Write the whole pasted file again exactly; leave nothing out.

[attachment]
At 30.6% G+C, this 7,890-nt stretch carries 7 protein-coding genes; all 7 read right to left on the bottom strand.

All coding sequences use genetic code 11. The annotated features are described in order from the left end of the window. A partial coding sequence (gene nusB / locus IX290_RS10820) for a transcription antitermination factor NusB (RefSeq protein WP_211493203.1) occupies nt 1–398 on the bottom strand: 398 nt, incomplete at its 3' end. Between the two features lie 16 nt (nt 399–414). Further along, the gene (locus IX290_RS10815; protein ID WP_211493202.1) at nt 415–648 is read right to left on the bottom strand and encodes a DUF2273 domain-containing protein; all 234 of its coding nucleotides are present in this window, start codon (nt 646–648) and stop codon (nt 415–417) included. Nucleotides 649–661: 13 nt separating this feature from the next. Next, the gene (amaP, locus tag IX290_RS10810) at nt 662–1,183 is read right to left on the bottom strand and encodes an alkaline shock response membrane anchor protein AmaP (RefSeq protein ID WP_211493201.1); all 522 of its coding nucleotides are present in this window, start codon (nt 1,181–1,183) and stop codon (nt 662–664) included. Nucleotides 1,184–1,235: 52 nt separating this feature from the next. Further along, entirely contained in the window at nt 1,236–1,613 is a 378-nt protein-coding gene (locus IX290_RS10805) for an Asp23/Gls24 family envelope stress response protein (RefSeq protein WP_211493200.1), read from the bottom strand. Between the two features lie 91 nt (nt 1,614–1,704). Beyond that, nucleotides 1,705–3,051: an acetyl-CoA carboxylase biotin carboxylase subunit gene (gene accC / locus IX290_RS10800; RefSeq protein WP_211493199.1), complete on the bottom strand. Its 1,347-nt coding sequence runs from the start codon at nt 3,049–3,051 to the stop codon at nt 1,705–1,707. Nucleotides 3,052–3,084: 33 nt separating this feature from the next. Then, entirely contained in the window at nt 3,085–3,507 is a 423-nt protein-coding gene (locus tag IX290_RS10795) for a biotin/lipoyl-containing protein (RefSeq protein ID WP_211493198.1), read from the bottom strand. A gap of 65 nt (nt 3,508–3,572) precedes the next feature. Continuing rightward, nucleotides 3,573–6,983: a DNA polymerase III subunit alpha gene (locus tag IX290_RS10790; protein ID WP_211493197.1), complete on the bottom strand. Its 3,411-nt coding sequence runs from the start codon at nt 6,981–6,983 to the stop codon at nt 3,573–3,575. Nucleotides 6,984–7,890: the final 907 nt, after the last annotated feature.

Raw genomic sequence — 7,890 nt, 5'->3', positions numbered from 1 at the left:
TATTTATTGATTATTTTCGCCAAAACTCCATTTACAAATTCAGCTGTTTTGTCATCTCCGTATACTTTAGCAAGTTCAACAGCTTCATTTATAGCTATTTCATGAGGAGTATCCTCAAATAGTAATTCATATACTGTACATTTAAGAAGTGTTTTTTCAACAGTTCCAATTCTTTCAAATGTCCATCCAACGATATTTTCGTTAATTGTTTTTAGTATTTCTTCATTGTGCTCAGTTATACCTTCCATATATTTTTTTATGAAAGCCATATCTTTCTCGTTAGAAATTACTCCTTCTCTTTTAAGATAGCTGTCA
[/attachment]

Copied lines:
At 30.6% G+C, this 7,890-nt stretch carries 7 protein-coding genes; all 7 read right to left on the bottom strand.

All coding sequences use genetic code 11. The annotated features are described in order from the left end of the window. A partial coding sequence (gene nusB / locus IX290_RS10820) for a transcription antitermination factor NusB (RefSeq protein WP_211493203.1) occupies nt 1–398 on the bottom strand: 398 nt, incomplete at its 3' end. Between the two features lie 16 nt (nt 399–414). Further along, the gene (locus IX290_RS10815; protein ID WP_211493202.1) at nt 415–648 is read right to left on the bottom strand and encodes a DUF2273 domain-containing protein; all 234 of its coding nucleotides are present in this window, start codon (nt 646–648) and stop codon (nt 415–417) included. Nucleotides 649–661: 13 nt separating this feature from the next. Next, the gene (amaP, locus tag IX290_RS10810) at nt 662–1,183 is read right to left on the bottom strand and encodes an alkaline shock response membrane anchor protein AmaP (RefSeq protein ID WP_211493201.1); all 522 of its coding nucleotides are present in this window, start codon (nt 1,181–1,183) and stop codon (nt 662–664) included. Nucleotides 1,184–1,235: 52 nt separating this feature from the next. Further along, entirely contained in the window at nt 1,236–1,613 is a 378-nt protein-coding gene (locus IX290_RS10805) for an Asp23/Gls24 family envelope stress response protein (RefSeq protein WP_211493200.1), read from the bottom strand. Between the two features lie 91 nt (nt 1,614–1,704). Beyond that, nucleotides 1,705–3,051: an acetyl-CoA carboxylase biotin carboxylase subunit gene (gene accC / locus IX290_RS10800; RefSeq protein WP_211493199.1), complete on the bottom strand. Its 1,347-nt coding sequence runs from the start codon at nt 3,049–3,051 to the stop codon at nt 1,705–1,707. Nucleotides 3,052–3,084: 33 nt separating this feature from the next. Then, entirely contained in the window at nt 3,085–3,507 is a 423-nt protein-coding gene (locus tag IX290_RS10795) for a biotin/lipoyl-containing protein (RefSeq protein ID WP_211493198.1), read from the bottom strand. A gap of 65 nt (nt 3,508–3,572) precedes the next feature. Continuing rightward, nucleotides 3,573–6,983: a DNA polymerase III subunit alpha gene (locus tag IX290_RS10790; protein ID WP_211493197.1), complete on the bottom strand. Its 3,411-nt coding sequence runs from the start codon at nt 6,981–6,983 to the stop codon at nt 3,573–3,575. Nucleotides 6,984–7,890: the final 907 nt, after the last annotated feature.

Raw genomic sequence — 7,890 nt, 5'->3', positions numbered from 1 at the left:
TATTTATTGATTATTTTCGCCAAAACTCCATTTACAAATTCAGCTGTTTTGTCATCTCCGTATACTTTAGCAAGTTCAACAGCTTCATTTATAGCTATTTCATGAGGAGTATCCTCAAATAGTAATTCATATACTGTACATTTAAGAAGTGTTTTTTCAACAGTTCCAATTCTTTCAAATGTCCATCCAACGATATTTTCGTTAATTGTTTTTAGTATTTCTTCATTGTGCTCAGTTATACCTTCCATATATTTTTTTATGAAAGCCATATCTTTCTCGTTAGAAATTACTCCTTCTCTTTTAAGATAGCTGTCA